An interesting research area for Tinderbox (which is now on sale, incidentally) is the discovery of emergent structure in Tinderbox maps. One aspect of this is simply discovering the geometries each user prefers for each problem.
This structure emerges as soon as we begin to work. For example, when we place a single note in a map
its mere presence might set up in our mind an implicit grid.
Your grid might vary. It probably will. For example, you might want to leave spaces or gutters between objects; some people will want larger gaps than others. Different shapes and different patterns of connection will also create distinct layout constraints.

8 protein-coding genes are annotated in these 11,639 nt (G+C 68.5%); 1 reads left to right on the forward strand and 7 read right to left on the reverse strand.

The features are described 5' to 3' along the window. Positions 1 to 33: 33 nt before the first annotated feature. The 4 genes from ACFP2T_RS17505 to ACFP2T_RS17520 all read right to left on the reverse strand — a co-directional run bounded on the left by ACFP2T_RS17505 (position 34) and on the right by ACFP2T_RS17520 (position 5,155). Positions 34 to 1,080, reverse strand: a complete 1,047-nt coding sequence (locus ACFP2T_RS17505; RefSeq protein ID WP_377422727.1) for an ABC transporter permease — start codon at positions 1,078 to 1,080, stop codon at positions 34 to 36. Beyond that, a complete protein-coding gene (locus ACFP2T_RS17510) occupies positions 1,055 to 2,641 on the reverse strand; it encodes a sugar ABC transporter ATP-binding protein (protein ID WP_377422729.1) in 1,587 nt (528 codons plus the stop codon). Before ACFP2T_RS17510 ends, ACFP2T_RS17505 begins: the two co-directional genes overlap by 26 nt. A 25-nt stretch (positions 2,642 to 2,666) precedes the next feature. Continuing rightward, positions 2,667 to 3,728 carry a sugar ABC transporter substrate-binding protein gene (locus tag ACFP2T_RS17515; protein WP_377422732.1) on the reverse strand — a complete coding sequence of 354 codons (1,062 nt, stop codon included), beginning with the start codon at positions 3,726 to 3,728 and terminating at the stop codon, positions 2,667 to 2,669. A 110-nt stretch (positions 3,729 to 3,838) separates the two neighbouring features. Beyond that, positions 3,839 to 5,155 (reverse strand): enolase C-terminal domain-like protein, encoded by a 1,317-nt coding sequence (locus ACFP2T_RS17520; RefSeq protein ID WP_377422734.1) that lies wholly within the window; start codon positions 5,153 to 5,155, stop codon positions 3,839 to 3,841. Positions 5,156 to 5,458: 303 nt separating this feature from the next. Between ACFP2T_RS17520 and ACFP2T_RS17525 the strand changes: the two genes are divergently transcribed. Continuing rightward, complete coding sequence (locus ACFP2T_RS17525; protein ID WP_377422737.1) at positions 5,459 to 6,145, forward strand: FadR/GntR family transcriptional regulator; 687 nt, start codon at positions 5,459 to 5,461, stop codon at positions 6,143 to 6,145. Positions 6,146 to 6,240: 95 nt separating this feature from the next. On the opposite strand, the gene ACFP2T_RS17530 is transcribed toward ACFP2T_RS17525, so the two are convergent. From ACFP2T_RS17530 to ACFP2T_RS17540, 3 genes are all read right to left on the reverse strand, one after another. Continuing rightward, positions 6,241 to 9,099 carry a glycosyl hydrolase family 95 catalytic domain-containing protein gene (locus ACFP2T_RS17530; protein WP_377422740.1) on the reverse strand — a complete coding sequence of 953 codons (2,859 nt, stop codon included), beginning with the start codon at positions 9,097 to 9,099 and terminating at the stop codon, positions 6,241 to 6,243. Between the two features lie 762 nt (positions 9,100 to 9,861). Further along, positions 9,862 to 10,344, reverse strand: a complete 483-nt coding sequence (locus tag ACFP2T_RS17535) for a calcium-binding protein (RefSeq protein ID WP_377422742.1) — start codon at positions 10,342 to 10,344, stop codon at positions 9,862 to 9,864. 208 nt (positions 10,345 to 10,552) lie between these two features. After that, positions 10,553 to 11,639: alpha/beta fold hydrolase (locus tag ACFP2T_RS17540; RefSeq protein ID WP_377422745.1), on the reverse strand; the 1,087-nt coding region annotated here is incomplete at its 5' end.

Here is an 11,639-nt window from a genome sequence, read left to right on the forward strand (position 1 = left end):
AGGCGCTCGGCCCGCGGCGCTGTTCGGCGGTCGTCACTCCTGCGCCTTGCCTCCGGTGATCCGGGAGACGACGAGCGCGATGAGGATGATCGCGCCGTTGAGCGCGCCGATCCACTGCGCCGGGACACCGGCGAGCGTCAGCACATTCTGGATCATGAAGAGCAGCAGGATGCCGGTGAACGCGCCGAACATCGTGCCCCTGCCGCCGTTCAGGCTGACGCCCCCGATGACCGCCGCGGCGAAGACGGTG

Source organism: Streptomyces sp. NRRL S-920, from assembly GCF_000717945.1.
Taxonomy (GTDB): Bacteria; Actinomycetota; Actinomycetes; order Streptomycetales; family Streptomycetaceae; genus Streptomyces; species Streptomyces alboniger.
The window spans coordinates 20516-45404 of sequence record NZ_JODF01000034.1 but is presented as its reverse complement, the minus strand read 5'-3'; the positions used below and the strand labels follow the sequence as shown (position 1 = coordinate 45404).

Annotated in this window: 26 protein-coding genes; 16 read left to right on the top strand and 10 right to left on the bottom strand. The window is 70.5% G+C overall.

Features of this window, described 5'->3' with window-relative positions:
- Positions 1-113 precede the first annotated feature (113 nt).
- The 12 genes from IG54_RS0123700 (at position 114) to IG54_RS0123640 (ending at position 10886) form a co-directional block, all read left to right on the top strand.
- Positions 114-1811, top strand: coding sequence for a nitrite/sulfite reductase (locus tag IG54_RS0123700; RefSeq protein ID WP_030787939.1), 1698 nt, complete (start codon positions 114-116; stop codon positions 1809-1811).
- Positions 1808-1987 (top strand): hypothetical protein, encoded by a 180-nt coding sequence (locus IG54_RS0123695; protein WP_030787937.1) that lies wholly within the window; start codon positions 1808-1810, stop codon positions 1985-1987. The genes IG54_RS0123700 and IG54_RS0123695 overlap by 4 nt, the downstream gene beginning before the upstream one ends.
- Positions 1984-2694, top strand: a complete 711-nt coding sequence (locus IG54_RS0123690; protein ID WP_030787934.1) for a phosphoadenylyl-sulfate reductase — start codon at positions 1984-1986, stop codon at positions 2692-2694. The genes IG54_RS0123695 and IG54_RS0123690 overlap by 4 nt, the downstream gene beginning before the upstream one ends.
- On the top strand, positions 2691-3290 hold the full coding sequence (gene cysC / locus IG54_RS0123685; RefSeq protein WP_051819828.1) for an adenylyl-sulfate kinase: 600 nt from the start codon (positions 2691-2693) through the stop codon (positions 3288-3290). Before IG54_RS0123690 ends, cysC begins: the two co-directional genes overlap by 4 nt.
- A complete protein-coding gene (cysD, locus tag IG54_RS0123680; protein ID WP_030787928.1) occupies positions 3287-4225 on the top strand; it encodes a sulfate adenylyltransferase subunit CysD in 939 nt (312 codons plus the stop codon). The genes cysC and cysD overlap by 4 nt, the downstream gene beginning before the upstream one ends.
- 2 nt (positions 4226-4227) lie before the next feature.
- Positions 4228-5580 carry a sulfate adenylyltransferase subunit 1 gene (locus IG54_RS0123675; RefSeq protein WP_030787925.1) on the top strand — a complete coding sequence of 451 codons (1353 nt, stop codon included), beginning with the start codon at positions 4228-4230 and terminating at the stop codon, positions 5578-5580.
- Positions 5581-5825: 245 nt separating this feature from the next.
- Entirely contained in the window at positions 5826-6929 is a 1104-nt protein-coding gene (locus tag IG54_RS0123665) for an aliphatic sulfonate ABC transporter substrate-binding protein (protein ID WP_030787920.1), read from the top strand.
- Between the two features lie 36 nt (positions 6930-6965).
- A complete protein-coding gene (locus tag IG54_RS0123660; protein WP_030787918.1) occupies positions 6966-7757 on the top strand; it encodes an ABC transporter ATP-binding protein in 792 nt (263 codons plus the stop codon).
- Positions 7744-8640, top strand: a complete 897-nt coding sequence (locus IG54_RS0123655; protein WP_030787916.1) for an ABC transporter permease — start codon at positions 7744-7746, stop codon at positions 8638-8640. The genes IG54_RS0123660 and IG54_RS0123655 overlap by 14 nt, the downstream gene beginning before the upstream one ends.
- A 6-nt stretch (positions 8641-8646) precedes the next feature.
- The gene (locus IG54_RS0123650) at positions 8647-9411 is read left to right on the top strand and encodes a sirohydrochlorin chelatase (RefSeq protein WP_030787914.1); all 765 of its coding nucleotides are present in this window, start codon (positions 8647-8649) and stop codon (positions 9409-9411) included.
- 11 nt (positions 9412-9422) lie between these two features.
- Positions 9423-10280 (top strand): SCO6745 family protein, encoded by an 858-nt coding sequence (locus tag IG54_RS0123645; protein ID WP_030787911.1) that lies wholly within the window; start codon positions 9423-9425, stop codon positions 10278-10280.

An important stream of research on spatial hypertext involves spatial parsers – processes that recognize implicit structures and patterns. These can, for example, recognize that you’ve got a vertical list of notes and help you treat that list as a unit. Spatial parsers can also recognize and help correct small mistakes, such as unintentional misalignments.
Graphic design thinks a lot about grids, both how they can be respected and how they ought to be subverted. What is the latest design thinking about this? What’s happened since the Bauhaus? Email me.